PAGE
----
Marston Vale Line
|Marston Vale Line|
South East England
East of England
|Rolling stock||British Rail Class 150
British Rail Class 153
|Line length||~24 mi (39 km)|
|No. of tracks||1–2|
|Track gauge||1,435 mm (4 ft 8 1⁄2 in) standard gauge|
|Marston Vale Line|
The line was opened in 1845 by the London and Birmingham Railway.
In 1977 the Parliamentary Select Committee on Nationalised Industries recommmended considering electrification of more of Britain's rail network. By 1979 BR presented a range of options to do so by 2000, some of which included the Marston Vale Line. Under the 1979–90 Conservative governments that succeeded the 1976–79 Labour government, the proposal was not implemented.
Silverlink operated the line from privatisation in 1996 until 2007. Services were initially in the hands of a mixture of heritage slam-door diesel multiple units formed of 2-car Class 117 and single-car Class 121 units until replacement with Class 150/1 trains inherited from Central Trains.
It is one of a number of British Railways that is covered by a Community Rail Partnership, known as the Marston Vale Community Rail Partnership. Like other Community Rail Partnerships around the country, the Partnership aims to increase use of the line by getting local people involved with their local line. They do this by various means, such as holding community events, running special train services, and publicising the line locally.
Apart from a short length of single track at both ends, the line is double track, and is not electrified (barring short lengths at either end). It has a loading gauge of W8 and a line speed of 60 miles per hour (97 km/h). The line's Signalling Centre is at Ridgmont.
East West Rail Link
The Marston Vale Line is one of the two remaining sections of the Varsity Line still in passenger use. In the 2011 Autumn Statement the Chancellor of the Exchequer, George Osborne, announced the allocation of £270 million for the East West Rail Consortium to reinstate the Oxford – Bletchley – Bedford section of the Varsity Line. The service will link the Marston Vale Line (calling at Bedford, Ridgmont, Woburn Sands and Bletchley only) to Winslow, Bicester Town, Oxford and Reading. The Consortium hopes later to reopen the Bedford — Cambridge section, for which a new route may be required.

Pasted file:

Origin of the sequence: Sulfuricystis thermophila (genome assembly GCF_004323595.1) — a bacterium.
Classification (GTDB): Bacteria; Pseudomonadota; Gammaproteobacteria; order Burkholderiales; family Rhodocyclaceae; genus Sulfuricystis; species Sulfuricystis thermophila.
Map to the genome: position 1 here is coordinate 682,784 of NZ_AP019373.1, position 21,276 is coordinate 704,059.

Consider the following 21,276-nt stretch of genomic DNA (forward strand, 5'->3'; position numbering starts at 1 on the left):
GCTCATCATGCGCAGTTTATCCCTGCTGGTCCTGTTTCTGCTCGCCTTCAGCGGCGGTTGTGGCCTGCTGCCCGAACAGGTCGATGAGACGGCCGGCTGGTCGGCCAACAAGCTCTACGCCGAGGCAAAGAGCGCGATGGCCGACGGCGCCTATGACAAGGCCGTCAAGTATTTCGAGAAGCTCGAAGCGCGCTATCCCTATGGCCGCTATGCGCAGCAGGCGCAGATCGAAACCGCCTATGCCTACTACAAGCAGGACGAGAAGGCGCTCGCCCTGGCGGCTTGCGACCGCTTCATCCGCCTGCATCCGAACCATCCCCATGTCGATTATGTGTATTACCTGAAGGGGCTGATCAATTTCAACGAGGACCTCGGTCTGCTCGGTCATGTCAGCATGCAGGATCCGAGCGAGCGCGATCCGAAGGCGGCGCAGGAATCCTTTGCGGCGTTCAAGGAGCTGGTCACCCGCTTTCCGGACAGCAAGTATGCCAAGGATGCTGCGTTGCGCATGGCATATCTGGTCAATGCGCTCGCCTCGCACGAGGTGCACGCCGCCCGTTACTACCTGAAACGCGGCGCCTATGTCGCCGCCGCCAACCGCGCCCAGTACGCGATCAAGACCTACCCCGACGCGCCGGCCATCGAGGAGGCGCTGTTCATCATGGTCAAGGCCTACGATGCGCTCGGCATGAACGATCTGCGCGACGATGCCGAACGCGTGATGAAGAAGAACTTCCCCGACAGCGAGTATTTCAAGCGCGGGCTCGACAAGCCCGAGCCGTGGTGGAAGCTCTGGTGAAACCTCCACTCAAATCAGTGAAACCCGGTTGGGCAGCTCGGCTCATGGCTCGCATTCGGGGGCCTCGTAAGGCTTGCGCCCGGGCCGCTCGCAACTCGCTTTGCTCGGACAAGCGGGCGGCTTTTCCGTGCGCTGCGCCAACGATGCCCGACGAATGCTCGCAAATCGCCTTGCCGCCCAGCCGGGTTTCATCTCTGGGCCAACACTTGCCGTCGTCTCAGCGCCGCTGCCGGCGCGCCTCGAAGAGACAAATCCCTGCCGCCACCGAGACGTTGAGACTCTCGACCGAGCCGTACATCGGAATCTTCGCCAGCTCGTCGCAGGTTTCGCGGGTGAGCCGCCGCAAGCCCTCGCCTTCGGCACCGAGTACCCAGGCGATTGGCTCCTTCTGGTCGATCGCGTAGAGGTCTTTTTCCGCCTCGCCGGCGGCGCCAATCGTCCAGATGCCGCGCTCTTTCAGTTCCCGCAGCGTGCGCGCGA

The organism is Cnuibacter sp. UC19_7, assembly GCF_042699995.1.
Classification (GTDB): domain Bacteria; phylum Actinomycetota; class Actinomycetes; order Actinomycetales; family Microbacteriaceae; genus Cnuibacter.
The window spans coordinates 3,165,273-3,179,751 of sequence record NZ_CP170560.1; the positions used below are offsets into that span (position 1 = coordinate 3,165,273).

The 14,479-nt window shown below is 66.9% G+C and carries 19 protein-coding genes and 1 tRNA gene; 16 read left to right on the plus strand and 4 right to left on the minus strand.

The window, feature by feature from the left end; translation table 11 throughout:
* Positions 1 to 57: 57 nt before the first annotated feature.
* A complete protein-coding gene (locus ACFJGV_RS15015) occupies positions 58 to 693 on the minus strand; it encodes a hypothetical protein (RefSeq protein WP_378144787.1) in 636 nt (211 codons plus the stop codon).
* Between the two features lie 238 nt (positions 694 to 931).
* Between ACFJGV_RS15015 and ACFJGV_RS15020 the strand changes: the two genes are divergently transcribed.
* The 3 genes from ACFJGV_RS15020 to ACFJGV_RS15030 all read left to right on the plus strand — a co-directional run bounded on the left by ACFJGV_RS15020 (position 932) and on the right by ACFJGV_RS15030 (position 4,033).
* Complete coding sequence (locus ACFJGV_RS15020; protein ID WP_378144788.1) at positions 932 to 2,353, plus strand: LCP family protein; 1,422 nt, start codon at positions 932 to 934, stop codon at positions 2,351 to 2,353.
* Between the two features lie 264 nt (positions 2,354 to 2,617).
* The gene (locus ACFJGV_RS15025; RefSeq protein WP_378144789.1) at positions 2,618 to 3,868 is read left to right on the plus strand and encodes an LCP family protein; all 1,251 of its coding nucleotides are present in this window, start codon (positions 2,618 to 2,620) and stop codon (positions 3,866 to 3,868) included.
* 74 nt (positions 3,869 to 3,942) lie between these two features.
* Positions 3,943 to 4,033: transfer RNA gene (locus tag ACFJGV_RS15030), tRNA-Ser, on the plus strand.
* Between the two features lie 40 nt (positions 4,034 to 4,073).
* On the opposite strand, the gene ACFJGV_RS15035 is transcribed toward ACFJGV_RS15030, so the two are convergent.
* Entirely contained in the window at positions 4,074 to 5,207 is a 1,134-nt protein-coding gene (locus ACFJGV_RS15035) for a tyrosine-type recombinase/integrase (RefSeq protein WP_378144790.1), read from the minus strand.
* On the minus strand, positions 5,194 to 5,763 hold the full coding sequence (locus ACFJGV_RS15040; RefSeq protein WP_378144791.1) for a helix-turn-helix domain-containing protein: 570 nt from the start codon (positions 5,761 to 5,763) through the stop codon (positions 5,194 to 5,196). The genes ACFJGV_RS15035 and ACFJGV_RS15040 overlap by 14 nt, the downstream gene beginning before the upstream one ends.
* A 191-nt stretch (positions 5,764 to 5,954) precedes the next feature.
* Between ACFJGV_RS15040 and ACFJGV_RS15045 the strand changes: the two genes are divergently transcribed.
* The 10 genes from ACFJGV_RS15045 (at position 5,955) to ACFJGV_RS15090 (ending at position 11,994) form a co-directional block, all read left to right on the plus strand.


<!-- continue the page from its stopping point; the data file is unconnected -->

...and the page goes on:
On 16 July 2012 the Coalition Government announced that the Marston Vale route would be electrified, as will the currently disused line from Bletchley to Oxford. This would form part of a wider "Electric Spine" stretching from Yorkshire and the West Midlands to Southampton and South Coast Ports. The rebuilt Oxford – Bletchley section is to be electrified by 2019 but Bletchley – Bedford electrification will 'probably' be done by 2024.
Extension to Milton Keynes Central
In June 2005, Silverlink announced their intent to extend their Marston Vale service via the West Coast Main Line to Milton Keynes Central, where a new platform and track would be built (alongside the slow mainline "up" track). On 4 December 2006, work began at Milton Keynes Central to prepare for a service connection from the Marston Vale line. The platform was ready for use in January 2009 but services have yet (as of November 2014) to materialise.
- Anonymous Winter 1979, p. 0.
- Anonymous Winter 1979, p. 2.
- Anonymous Winter 1979, p. 8.
- "Route 18 – West Coast Main Line". Network Rail. 2009. Retrieved 1 June 2009.
- "East West Rail Grip Stage 2 Report". p. 38.
- "East West Rail Prospectus". Retrieved 14 December 2011.
- "RAIL" (685). 14–28 December 2011. pp. 10–11.
- "East West Rail: Central section map". Retrieved 15 December 2011.
- "Investing in rail, investing in jobs and growth". gov.uk. Retrieved 11 January 2013.
- Will East West Rail be electrified and if so, when? Will East West Rail be electrified and if so, when? Eastwest Rail: Frequently Asked Questions
- "UK transport news, data and jobs". Transport Briefing.
- "New Rail Platform on Time for 2008". Milton Keynes News. 6 December 2006.[dead link]
- Anonymous (Winter 1979). Railway Electrification. British Railways Board (Central Publicity Unit). pp. 0–2, 8.